When Truth and Fiction Intersect

June 16, 2016 1:54 pm Published by 3 Comments

Miyoko Saiki_8Jun16

In my career writing fiction, I’ve emphasized scientific thrillers. Although I always say that the science in my story is sound, and the details of the physical locations have been researched extensively, my tale is entirely fiction. Not so for my latest novel, How Much Do You Love Me?

For this historical novel that revolves around the Japanese Interment of World War II, I’m proud to say that, except for my fictional characters and their fictional story, 99% of what happens to the characters in my book actually happened to real people. Because much has been written about the Bellevue, Washington, Japanese community that was torn apart by the internment, I set my fictional family within that community. Many from that community were sent to the Pinedale Assembly Center and then on to the Tule Lake Relocation Center, both in California. I decided that my characters would follow that path.

With this in mind, you can imagine my delight last month when I opened a hand-written letter from someone who had followed that same route. And she, Miyoko Saiki, lives near me, here on the Monterey Peninsula! Here is her letter:


May 22, 2016

 Dear Mr. Tag,

 I just finished reading your novel about the evacuation of the Japanese in 1943. I was also born in Bellevue and went to Pinedale and Tule Lake as you wrote. I was 14 at the time— it brought back many memories.

 I went to school in Tule Lake and graduated in Heart Mountain, Wyoming, after the segregation. I left camp and went to Cleveland to find work and stayed there from 1944 to 1952. I met my husband George who was born in Monterey. We came here for a vacation and moved back.

 I don’t know how you learned so much about what we went through. It was a terrible experience. Pinedale was over 100 degrees. When we left Bellevue it must have been in the 50’s. In Tule Lake we went to school typing class with no typewriters. Our Spanish class teacher would not let me speak English in the room—so we spoke Japanese!

 The author then goes on to ask me how she could get an additional copy of the book. She concludes: Thank you, Miyo Saiki


 The “segregation” that Miyo refers to in her letter occurred after the infamous “Yes/Yes, No/No” question that had been asked of all internees as part of the “Loyalty Questionnaire.” Those who responded no/no were considered to be potential troublemakers and sent to Tule Lake. Those who responded yes/yes were given the opportunity to move to another of the ten camps. Miyo moved to Heart Mountain, Wyoming. The characters in my book moved to Minidoka, Idaho.

Upon receiving Miyo’s (Miyo is short for Miyoko) letter, I telephoned her immediately. I met her at her house and, later, we had lunch together with my wife, Becky. The photo above was taken at the lunch.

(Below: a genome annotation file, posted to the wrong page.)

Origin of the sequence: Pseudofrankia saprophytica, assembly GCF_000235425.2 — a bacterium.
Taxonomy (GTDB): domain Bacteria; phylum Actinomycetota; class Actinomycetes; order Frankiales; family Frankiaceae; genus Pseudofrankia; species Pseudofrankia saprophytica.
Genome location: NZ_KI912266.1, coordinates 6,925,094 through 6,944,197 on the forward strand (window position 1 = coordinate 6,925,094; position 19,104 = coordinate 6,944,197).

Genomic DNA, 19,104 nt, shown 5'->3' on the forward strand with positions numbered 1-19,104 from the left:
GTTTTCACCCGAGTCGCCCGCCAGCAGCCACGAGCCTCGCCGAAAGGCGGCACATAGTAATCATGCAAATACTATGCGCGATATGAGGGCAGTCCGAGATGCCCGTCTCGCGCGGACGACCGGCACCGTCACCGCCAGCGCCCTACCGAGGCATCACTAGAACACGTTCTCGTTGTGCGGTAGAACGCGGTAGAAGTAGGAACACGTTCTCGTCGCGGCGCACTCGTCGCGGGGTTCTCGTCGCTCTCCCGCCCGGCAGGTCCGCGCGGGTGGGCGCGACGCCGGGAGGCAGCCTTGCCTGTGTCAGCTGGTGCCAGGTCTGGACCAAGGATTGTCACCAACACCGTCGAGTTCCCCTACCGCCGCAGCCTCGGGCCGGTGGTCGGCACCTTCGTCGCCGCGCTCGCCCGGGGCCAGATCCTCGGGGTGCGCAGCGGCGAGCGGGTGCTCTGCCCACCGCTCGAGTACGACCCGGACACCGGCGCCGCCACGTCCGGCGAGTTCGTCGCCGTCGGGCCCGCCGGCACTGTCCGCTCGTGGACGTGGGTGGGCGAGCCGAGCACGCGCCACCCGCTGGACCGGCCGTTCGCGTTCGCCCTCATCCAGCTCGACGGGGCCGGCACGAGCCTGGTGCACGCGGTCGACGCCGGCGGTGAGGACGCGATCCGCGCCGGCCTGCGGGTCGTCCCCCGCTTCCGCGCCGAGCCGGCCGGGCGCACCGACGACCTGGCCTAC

Miyo is a delightful, interesting, and pleasant person to be around and converse with. Because she was already fourteen at the time, Miyo has clear memories of her internment experience. To my surprise, she is a DEVOTED San Francisco Giants baseball fan. We agreed that another visit might be in order sometime.

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This post was written by paulmarktag


  • Mary D Conrad says:

    Arigoto kosimas, for your introduction to Miyo. And Miyo, Hajimay Mashitay.
    “How Much Do You Love Me” was the first of your novels that I read. And, Miyo, I am so sorry that yiu had to experience so much horror in your life.
    Kindest regards, Mary, in San Jose

  • Leslie says:

    Wonderful story!

  • Karen Spettel says:

    Hi Paul,
    I purchased “How Much Do You Love Me” from you at Barnes Nobel Almaden Expressway in San Jose, CA early Dec. 2015. The following week I brought my copy of the book to show my volunteer colleague/friend, Gayl. Gayl was born at Heart Mt. 1945. I told her how much I was enjoying the story, how much I was learning, etc. She then looked at her husband and requested the book for her Christmas gift. While Gayl was reading the book, we would have discussions about the “twists and turns” of the story. Gayl also shared information she had learned from her mother along with her family’s life stories while living at 2 different encampment locations. Like Gayl, her mom immediately took interest in the book, so later Gayl passed her copy on to her mom, who in turn has shared it with her friends, one of which is Miyoko “Miyo” Saiko. It’s a Small World after all…! Thank you for your caring and sharing your heartfelt stories with us!

    God bless and many Happy Trails to you… Karen (San Jose, CA)